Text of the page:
As June Widrig was in her final years, she and her family had a weekly tradition: dinner at Chili’s every Sunday. She’d ask everyone around the table what they were ordering — the answers were always the same — and when it was her turn, she’d proclaim that she had settled on a big, juicy hamburger.

She was in her 70s, battling Alzheimer’s and deteriorating, but the weekly moment gave her family an important sense of levity, no matter how fleeting.

Today, more than five years after she died, June’s 21-year-old grandson Ethan Widrig has a new tradition in her memory: this one is daily, and it’s meant to support not just those battling Alzheimer’s like June had, but also the families and caregivers who are so often the disease’s unspoken victims.

Ethan Widrig, a St. Joseph's student, is running a 5K every single day for 100 days to raise money for Alzheimer's awareness and research. He usually runs at night. He is shown on Oct. 11, 2019.
CHARLES FOX / Staff Photographer
Ethan Widrig, a St. Joseph's student, is running a 5K every single day for 100 days to raise money for Alzheimer's awareness and research. He usually runs at night. He is shown on Oct. 11, 2019.

His new tradition also requires decidedly more physical fortitude than consuming a hamburger.

Every day since Aug. 26, Widrig, a senior at St. Joseph’s University, has run a 5K. And he plans to run a 5K every single day until Dec. 3. That’s 100 days of 3.1-mile runs, or 500 kilometers, far enough to run from here to Pittsburgh. He’s sticking with it to raise money for the Alzheimer’s Foundation of America, a nonprofit founded in 2002 to both fund Alzheimer’s research and provide services and support to caregivers. His initial fund-raising goal is $2,000.

June Widrig
Ethan Widrig
June Widrig

And while Widrig typically gets his mileage in at 11 p.m. around the track at St. Joe’s, he’s organized runs at more reasonable times with other participants, including running partners who support his cause and entire groups of service-minded students, like a fraternity and even the school’s Gaelic football team, who tag along with him.

“I wanted to make it something where the community could come run with me if they wanted to,” Widrig, of Bedford, N.H., said, “so more people can support the cause.”

Widrig ends every run the same way: posting a photo of himself standing, usually with two thumbs up, on his @100days_of_5Ks Instagram account to let his followers know he did his 5K — for the 8th, 24th, 42nd, and, hopefully one day, the 100th time.

Charles J. Fuschillo Jr., president and CEO of the AFA, said the team Widrig has built and the support system he’s cultivated is reminiscent of why the foundation was founded in the first place: to provide a support network to caregivers and family members dealing with the effects of Alzheimer’s.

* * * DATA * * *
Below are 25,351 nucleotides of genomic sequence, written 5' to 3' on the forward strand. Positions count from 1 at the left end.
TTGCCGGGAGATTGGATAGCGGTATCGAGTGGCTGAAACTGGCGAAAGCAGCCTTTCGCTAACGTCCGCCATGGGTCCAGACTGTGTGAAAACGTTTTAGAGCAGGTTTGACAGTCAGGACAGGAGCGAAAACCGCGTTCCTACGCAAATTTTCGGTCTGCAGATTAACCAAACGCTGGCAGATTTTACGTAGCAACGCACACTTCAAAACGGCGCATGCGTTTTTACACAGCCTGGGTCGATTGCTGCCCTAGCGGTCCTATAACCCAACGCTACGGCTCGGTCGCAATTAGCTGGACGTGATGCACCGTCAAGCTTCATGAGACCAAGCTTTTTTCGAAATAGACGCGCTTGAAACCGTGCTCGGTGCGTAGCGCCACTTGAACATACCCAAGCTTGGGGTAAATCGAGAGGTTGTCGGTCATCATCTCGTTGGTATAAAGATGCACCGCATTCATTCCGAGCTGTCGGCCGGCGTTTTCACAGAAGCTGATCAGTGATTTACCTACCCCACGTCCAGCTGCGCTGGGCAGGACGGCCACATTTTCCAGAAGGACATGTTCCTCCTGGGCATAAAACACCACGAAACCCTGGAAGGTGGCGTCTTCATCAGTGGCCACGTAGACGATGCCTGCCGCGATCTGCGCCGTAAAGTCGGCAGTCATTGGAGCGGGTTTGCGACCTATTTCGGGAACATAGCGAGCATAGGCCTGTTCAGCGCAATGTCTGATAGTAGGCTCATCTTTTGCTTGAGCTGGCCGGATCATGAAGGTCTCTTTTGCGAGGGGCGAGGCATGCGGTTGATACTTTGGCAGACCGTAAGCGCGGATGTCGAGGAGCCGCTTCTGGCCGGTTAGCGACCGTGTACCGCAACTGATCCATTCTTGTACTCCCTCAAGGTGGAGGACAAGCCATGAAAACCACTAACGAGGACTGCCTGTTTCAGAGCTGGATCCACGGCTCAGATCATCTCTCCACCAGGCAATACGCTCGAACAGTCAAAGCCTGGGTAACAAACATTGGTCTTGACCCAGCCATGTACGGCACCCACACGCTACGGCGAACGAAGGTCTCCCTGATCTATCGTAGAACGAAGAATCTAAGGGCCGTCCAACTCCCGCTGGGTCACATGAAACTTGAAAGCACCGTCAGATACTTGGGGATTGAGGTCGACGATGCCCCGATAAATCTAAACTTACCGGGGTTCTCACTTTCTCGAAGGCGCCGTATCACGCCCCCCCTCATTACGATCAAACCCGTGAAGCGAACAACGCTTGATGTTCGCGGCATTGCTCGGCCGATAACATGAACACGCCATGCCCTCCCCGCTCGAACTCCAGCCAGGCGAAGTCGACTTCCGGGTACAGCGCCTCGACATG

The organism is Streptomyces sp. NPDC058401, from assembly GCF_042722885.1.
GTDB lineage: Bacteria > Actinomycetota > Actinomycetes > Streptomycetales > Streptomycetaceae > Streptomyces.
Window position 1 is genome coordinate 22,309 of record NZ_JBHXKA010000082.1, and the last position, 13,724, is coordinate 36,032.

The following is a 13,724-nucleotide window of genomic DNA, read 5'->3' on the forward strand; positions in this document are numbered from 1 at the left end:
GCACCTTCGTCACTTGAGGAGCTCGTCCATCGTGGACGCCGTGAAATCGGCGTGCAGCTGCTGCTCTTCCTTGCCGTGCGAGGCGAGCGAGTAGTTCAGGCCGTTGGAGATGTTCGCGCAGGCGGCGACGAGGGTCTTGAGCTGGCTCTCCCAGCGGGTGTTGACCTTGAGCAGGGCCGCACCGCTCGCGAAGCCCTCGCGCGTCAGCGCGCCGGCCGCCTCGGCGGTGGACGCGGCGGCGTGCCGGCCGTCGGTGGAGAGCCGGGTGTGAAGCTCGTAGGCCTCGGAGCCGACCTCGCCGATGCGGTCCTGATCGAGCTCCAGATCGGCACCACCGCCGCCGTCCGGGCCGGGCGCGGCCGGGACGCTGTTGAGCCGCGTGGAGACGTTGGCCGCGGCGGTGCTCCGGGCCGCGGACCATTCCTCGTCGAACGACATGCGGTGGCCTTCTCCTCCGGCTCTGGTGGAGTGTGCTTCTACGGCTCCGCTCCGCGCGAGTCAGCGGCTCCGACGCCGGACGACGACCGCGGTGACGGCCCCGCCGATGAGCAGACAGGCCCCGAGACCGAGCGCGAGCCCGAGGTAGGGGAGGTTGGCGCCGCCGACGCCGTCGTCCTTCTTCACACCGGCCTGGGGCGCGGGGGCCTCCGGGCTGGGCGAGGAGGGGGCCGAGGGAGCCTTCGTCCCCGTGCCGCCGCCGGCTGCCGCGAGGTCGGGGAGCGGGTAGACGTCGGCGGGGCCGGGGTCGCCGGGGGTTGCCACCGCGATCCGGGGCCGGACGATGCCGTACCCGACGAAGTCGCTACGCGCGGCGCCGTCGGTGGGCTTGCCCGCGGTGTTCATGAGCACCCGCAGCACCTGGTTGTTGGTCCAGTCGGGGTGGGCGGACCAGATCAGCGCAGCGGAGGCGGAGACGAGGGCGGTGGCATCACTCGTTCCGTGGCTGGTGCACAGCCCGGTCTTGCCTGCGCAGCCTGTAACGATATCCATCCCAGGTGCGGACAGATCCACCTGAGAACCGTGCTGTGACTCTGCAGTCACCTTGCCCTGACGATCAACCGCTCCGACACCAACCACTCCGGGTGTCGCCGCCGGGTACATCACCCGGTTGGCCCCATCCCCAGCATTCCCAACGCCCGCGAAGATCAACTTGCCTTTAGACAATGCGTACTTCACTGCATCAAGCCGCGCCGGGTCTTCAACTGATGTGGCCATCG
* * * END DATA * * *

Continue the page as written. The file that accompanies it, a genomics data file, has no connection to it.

“He’s raising awareness, but his partnership with the Alzheimer’s Foundation of America is allowing people to get to know the foundation and that there is a place to turn for help,” Fuschillo said. “And that is so critically important.”

He added: “We believe you’re never too young to learn to be a caregiver. He’s our champion.”

Widrig, a senior studying accounting and finance, said he’d never run an organized 5K before, but ran casually from time-to-time and this past year was hoping to plan a 5K on campus to raise money for Alzheimer’s research and awareness. He had plenty of support from other students who had their own experiences and connections to the disease, but he found that planning an event that takes permits and capital proved challenging. His idea ultimately fell through.

That’s when he watched “Iron Cowboy,” a Netflix documentary about a man who completed an Iron Man triathlon (2.4-mile swim, 112-mile bike ride, and 26.2-mile run) every day for 50 days, and in 50 states.

Widrig found the inspiration he needed, and “100 days of 5Ks” was born.

Since that first 5K, Widrig has gotten progressively faster, at one point clocking in at 17 minutes and 15 seconds. That’s a sub-6-minute mile average pace.

He has also won some battles: The first week, it was serious leg soreness that could have sidelined him. Since then, he’s kept with his goals despite rain or wind or the temptation to just skip his run, like the time it was his friend’s birthday and he squeezed in his run late at night after dinner but before going out again.

Widrig also knows that winter is coming, and that the week over fall break at home in New Hampshire might be the most challenging leg of his journey.

“Hopefully the snow holds off until after December 3,” he said. “But at the end of the day, I can’t miss a day. So the cause keeps me focused.”